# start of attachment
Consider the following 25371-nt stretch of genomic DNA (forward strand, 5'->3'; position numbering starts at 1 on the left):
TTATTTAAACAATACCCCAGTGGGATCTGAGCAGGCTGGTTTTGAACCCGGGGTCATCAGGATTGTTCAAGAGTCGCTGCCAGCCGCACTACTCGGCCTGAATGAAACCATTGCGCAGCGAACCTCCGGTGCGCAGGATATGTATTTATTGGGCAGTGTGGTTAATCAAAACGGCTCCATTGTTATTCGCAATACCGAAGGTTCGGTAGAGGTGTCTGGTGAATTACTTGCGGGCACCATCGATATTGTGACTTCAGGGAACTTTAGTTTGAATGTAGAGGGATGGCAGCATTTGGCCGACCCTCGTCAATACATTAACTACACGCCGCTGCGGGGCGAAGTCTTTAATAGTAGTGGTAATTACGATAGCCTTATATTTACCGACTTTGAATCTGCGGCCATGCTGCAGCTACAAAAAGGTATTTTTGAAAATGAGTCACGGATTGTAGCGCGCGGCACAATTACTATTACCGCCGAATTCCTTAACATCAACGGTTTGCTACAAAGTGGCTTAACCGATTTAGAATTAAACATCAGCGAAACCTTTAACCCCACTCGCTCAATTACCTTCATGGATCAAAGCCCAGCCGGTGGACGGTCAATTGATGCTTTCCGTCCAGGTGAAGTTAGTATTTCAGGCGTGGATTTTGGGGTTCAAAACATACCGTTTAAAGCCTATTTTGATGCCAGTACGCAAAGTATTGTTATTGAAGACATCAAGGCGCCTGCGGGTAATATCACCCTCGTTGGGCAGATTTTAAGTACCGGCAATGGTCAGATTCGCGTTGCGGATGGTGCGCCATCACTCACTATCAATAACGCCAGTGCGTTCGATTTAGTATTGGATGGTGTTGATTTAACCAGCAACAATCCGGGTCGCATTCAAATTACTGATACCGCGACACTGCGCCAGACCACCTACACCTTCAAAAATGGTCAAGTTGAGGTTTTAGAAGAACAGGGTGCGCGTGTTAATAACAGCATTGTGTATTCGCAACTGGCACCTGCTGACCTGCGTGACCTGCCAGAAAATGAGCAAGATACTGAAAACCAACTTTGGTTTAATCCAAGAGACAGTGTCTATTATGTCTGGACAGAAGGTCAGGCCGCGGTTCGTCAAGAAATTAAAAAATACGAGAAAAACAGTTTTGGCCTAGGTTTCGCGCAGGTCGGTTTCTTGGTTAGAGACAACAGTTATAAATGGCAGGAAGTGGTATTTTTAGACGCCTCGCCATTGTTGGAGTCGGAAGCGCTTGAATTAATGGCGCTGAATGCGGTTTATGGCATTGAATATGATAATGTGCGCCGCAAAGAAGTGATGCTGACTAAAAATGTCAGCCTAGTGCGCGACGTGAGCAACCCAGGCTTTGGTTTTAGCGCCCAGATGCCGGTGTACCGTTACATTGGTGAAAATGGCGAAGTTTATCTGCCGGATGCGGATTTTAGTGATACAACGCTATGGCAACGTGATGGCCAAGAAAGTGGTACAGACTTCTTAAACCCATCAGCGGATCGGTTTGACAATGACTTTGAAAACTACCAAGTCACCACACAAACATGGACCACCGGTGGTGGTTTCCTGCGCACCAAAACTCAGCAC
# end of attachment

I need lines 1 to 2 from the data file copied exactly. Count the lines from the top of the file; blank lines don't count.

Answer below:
Consider the following 25371-nt stretch of genomic DNA (forward strand, 5'->3'; position numbering starts at 1 on the left):
TTATTTAAACAATACCCCAGTGGGATCTGAGCAGGCTGGTTTTGAACCCGGGGTCATCAGGATTGTTCAAGAGTCGCTGCCAGCCGCACTACTCGGCCTGAATGAAACCATTGCGCAGCGAACCTCCGGTGCGCAGGATATGTATTTATTGGGCAGTGTGGTTAATCAAAACGGCTCCATTGTTATTCGCAATACCGAAGGTTCGGTAGAGGTGTCTGGTGAATTACTTGCGGGCACCATCGATATTGTGACTTCAGGGAACTTTAGTTTGAATGTAGAGGGATGGCAGCATTTGGCCGACCCTCGTCAATACATTAACTACACGCCGCTGCGGGGCGAAGTCTTTAATAGTAGTGGTAATTACGATAGCCTTATATTTACCGACTTTGAATCTGCGGCCATGCTGCAGCTACAAAAAGGTATTTTTGAAAATGAGTCACGGATTGTAGCGCGCGGCACAATTACTATTACCGCCGAATTCCTTAACATCAACGGTTTGCTACAAAGTGGCTTAACCGATTTAGAATTAAACATCAGCGAAACCTTTAACCCCACTCGCTCAATTACCTTCATGGATCAAAGCCCAGCCGGTGGACGGTCAATTGATGCTTTCCGTCCAGGTGAAGTTAGTATTTCAGGCGTGGATTTTGGGGTTCAAAACATACCGTTTAAAGCCTATTTTGATGCCAGTACGCAAAGTATTGTTATTGAAGACATCAAGGCGCCTGCGGGTAATATCACCCTCGTTGGGCAGATTTTAAGTACCGGCAATGGTCAGATTCGCGTTGCGGATGGTGCGCCATCACTCACTATCAATAACGCCAGTGCGTTCGATTTAGTATTGGATGGTGTTGATTTAACCAGCAACAATCCGGGTCGCATTCAAATTACTGATACCGCGACACTGCGCCAGACCACCTACACCTTCAAAAATGGTCAAGTTGAGGTTTTAGAAGAACAGGGTGCGCGTGTTAATAACAGCATTGTGTATTCGCAACTGGCACCTGCTGACCTGCGTGACCTGCCAGAAAATGAGCAAGATACTGAAAACCAACTTTGGTTTAATCCAAGAGACAGTGTCTATTATGTCTGGACAGAAGGTCAGGCCGCGGTTCGTCAAGAAATTAAAAAATACGAGAAAAACAGTTTTGGCCTAGGTTTCGCGCAGGTCGGTTTCTTGGTTAGAGACAACAGTTATAAATGGCAGGAAGTGGTATTTTTAGACGCCTCGCCATTGTTGGAGTCGGAAGCGCTTGAATTAATGGCGCTGAATGCGGTTTATGGCATTGAATATGATAATGTGCGCCGCAAAGAAGTGATGCTGACTAAAAATGTCAGCCTAGTGCGCGACGTGAGCAACCCAGGCTTTGGTTTTAGCGCCCAGATGCCGGTGTACCGTTACATTGGTGAAAATGGCGAAGTTTATCTGCCGGATGCGGATTTTAGTGATACAACGCTATGGCAACGTGATGGCCAAGAAAGTGGTACAGACTTCTTAAACCCATCAGCGGATCGGTTTGACAATGACTTTGAAAACTACCAAGTCACCACACAAACATGGACCACCGGTGGTGGTTTCCTGCGCACCAAAACTCAGCAC